(Sometimes I can’t help what comes into my head when I’m trying to title a blog post. Today it was this song.)
Every year for as long as I can remember, I have received a gift from my father on Valentine’s Day. One year it was a pair of rainbow-colored heart-shaped earrings. One year it was a wind suit (purple with a yellow and pink stripe). Twice it has been a tiny silver heart on a simple silver chain (two hearts, actually–one is his and the other is mine). The gifts kept coming all through college and even after I moved. The first Valentine’s Day that I was actually in a relationship, my dad sent me an ivory picture frame with the quote “I already have a prince, and his name is Daddy” printed inside. (My mom said he put it together himself). In a strange twist of events, last February two of my friends sent me long-distance flowers and three different men offered to take me out to dinner, which I ended up sharing with my mom, who was visiting from the Midwest. But typically it’s been my dad who has come through as the voice of affection when the roses and chocolates start filling up storefronts. His gifts are always accompanied by elaborate cards made for daughters and filled with long notes scrawled in his prescription-quality handwriting.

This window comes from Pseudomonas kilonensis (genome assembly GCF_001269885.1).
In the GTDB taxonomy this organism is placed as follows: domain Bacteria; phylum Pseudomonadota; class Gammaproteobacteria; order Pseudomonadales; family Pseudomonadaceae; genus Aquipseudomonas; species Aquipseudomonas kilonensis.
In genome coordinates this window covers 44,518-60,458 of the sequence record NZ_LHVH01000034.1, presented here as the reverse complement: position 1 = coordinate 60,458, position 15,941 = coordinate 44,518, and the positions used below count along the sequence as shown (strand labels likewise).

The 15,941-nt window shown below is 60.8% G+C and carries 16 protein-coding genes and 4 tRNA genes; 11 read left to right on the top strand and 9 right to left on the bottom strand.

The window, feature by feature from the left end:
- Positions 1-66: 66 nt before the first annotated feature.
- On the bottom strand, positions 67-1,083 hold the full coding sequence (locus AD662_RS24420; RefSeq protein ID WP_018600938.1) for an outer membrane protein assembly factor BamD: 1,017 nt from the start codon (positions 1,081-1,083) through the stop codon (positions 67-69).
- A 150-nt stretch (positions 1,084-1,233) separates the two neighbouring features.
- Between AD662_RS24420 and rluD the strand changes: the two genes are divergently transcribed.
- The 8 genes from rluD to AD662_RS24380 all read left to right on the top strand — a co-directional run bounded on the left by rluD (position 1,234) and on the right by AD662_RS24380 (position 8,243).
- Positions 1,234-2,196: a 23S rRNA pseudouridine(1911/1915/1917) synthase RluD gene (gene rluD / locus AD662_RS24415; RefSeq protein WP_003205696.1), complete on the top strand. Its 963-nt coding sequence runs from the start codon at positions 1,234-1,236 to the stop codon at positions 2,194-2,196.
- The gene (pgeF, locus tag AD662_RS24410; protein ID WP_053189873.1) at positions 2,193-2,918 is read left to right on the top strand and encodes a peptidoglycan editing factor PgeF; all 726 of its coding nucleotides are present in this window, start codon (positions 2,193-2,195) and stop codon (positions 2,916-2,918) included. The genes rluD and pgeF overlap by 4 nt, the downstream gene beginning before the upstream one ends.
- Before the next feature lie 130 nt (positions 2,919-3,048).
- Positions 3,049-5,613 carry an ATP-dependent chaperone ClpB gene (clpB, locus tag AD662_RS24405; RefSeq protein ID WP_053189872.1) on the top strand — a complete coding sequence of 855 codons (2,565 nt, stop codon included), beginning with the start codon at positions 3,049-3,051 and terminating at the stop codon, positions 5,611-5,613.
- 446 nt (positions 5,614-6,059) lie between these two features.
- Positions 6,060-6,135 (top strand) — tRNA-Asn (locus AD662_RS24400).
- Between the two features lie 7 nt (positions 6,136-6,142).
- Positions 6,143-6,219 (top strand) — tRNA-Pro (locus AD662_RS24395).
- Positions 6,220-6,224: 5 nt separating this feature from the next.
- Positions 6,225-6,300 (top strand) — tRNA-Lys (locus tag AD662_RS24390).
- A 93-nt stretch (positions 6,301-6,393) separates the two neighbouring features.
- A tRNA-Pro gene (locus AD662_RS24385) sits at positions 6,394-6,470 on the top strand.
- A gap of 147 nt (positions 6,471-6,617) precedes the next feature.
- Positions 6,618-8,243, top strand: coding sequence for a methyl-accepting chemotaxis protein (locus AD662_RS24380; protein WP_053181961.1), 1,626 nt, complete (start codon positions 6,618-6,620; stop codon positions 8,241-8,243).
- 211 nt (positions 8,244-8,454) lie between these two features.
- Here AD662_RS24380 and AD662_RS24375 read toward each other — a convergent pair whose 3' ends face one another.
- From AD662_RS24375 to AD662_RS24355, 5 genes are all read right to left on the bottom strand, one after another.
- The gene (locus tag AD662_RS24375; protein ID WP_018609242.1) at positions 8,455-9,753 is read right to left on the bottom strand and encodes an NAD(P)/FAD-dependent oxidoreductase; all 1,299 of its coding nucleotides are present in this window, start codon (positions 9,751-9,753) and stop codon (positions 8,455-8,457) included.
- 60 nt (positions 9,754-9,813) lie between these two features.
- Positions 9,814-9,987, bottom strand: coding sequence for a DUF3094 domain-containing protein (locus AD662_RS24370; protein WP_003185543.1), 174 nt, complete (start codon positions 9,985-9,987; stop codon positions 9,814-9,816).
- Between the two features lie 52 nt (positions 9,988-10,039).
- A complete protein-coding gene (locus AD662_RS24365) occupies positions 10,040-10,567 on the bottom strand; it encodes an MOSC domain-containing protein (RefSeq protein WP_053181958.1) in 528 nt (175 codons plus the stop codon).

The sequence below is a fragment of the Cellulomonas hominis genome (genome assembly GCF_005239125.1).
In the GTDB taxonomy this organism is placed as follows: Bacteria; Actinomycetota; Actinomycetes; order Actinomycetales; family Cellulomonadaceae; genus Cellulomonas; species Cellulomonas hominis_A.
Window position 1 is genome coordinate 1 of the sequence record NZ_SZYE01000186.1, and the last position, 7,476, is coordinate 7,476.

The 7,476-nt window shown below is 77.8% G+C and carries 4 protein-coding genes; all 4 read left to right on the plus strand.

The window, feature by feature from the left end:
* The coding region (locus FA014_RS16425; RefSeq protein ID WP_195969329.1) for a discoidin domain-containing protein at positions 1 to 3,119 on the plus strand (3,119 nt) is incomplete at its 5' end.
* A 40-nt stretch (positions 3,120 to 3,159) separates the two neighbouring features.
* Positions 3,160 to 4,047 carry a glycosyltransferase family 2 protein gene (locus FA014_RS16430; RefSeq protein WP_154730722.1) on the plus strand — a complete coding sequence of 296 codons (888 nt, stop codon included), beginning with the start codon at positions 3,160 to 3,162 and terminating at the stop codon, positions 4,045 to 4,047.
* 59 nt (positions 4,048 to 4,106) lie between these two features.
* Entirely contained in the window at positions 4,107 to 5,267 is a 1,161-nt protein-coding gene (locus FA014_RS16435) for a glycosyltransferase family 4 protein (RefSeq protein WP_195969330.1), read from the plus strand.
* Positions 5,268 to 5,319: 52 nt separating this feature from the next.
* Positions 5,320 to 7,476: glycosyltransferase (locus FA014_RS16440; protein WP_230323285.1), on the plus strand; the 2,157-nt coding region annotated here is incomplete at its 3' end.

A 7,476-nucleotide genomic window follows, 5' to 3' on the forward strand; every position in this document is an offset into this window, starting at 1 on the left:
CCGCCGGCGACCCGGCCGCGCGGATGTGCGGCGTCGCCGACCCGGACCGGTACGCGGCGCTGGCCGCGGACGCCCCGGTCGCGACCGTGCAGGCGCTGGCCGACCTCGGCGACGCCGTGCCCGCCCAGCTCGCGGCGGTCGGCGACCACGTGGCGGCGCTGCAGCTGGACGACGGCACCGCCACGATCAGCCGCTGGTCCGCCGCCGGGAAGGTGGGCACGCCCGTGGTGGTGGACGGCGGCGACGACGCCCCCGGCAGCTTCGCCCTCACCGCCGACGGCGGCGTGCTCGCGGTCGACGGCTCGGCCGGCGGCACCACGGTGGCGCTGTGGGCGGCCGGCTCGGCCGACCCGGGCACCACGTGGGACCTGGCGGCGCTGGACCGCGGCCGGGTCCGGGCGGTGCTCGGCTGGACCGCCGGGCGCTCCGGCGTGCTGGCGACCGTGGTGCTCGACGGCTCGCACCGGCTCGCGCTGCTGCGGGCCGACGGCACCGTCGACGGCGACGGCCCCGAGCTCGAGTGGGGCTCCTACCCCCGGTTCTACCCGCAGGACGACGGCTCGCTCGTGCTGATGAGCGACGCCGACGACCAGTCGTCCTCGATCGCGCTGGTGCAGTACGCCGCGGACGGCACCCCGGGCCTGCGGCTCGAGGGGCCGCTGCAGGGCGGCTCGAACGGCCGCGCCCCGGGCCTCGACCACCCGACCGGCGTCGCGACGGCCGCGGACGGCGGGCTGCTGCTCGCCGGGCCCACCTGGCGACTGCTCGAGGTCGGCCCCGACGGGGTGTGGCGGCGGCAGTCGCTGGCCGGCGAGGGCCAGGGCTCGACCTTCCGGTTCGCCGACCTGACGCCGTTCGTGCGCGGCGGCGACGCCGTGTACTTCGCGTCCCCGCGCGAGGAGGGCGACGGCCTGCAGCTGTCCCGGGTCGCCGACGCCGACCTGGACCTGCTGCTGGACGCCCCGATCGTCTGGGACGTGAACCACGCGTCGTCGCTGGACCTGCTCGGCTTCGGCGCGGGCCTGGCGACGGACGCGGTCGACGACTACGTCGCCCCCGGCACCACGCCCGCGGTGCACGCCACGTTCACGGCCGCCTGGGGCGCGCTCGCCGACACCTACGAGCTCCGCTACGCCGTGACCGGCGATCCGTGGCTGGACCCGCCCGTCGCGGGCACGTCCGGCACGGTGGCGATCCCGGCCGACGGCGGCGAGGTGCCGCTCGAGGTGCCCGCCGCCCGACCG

Some years the Daddy gifts were a bonus to the haul of candy and valentines that came home in my carefully-decorated red and pink shoe boxes. Some years they did little to alleviate my loneliness, or combat how much I longed for a man to choose to love me. Some years I lived for them, anticipating their arrival and longing for the message that I was worth that much care, that much thought, that much attention.